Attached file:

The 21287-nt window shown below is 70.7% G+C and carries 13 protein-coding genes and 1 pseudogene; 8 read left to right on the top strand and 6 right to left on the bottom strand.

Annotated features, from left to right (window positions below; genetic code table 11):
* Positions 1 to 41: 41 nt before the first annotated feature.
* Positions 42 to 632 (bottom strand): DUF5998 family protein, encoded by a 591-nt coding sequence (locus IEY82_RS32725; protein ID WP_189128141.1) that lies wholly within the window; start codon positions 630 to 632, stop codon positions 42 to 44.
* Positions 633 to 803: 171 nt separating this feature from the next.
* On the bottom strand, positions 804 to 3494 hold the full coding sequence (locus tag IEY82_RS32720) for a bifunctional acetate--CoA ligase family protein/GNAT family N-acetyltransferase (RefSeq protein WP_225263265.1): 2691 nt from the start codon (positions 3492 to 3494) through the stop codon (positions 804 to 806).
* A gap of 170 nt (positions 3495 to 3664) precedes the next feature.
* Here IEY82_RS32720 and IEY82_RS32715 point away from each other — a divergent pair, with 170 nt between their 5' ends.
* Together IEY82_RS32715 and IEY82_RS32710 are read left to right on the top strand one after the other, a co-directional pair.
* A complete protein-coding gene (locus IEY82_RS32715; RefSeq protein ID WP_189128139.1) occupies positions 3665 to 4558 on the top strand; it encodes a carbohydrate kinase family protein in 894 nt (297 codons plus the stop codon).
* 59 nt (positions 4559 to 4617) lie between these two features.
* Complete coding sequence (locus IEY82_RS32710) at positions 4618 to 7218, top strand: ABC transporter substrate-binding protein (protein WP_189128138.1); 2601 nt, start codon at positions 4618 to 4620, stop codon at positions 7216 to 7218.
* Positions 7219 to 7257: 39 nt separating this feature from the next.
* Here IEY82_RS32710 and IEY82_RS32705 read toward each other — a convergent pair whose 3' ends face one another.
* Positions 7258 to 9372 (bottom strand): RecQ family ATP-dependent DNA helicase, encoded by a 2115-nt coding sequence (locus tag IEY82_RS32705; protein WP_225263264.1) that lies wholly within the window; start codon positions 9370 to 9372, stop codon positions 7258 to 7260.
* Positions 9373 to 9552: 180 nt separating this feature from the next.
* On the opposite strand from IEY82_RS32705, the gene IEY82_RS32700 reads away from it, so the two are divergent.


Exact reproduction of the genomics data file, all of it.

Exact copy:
The 21287-nt window shown below is 70.7% G+C and carries 13 protein-coding genes and 1 pseudogene; 8 read left to right on the top strand and 6 right to left on the bottom strand.

Annotated features, from left to right (window positions below; genetic code table 11):
* Positions 1 to 41: 41 nt before the first annotated feature.
* Positions 42 to 632 (bottom strand): DUF5998 family protein, encoded by a 591-nt coding sequence (locus IEY82_RS32725; protein ID WP_189128141.1) that lies wholly within the window; start codon positions 630 to 632, stop codon positions 42 to 44.
* Positions 633 to 803: 171 nt separating this feature from the next.
* On the bottom strand, positions 804 to 3494 hold the full coding sequence (locus tag IEY82_RS32720) for a bifunctional acetate--CoA ligase family protein/GNAT family N-acetyltransferase (RefSeq protein WP_225263265.1): 2691 nt from the start codon (positions 3492 to 3494) through the stop codon (positions 804 to 806).
* A gap of 170 nt (positions 3495 to 3664) precedes the next feature.
* Here IEY82_RS32720 and IEY82_RS32715 point away from each other — a divergent pair, with 170 nt between their 5' ends.
* Together IEY82_RS32715 and IEY82_RS32710 are read left to right on the top strand one after the other, a co-directional pair.
* A complete protein-coding gene (locus IEY82_RS32715; RefSeq protein ID WP_189128139.1) occupies positions 3665 to 4558 on the top strand; it encodes a carbohydrate kinase family protein in 894 nt (297 codons plus the stop codon).
* 59 nt (positions 4559 to 4617) lie between these two features.
* Complete coding sequence (locus IEY82_RS32710) at positions 4618 to 7218, top strand: ABC transporter substrate-binding protein (protein WP_189128138.1); 2601 nt, start codon at positions 4618 to 4620, stop codon at positions 7216 to 7218.
* Positions 7219 to 7257: 39 nt separating this feature from the next.
* Here IEY82_RS32710 and IEY82_RS32705 read toward each other — a convergent pair whose 3' ends face one another.
* Positions 7258 to 9372 (bottom strand): RecQ family ATP-dependent DNA helicase, encoded by a 2115-nt coding sequence (locus tag IEY82_RS32705; protein WP_225263264.1) that lies wholly within the window; start codon positions 9370 to 9372, stop codon positions 7258 to 7260.
* Positions 9373 to 9552: 180 nt separating this feature from the next.
* On the opposite strand from IEY82_RS32705, the gene IEY82_RS32700 reads away from it, so the two are divergent.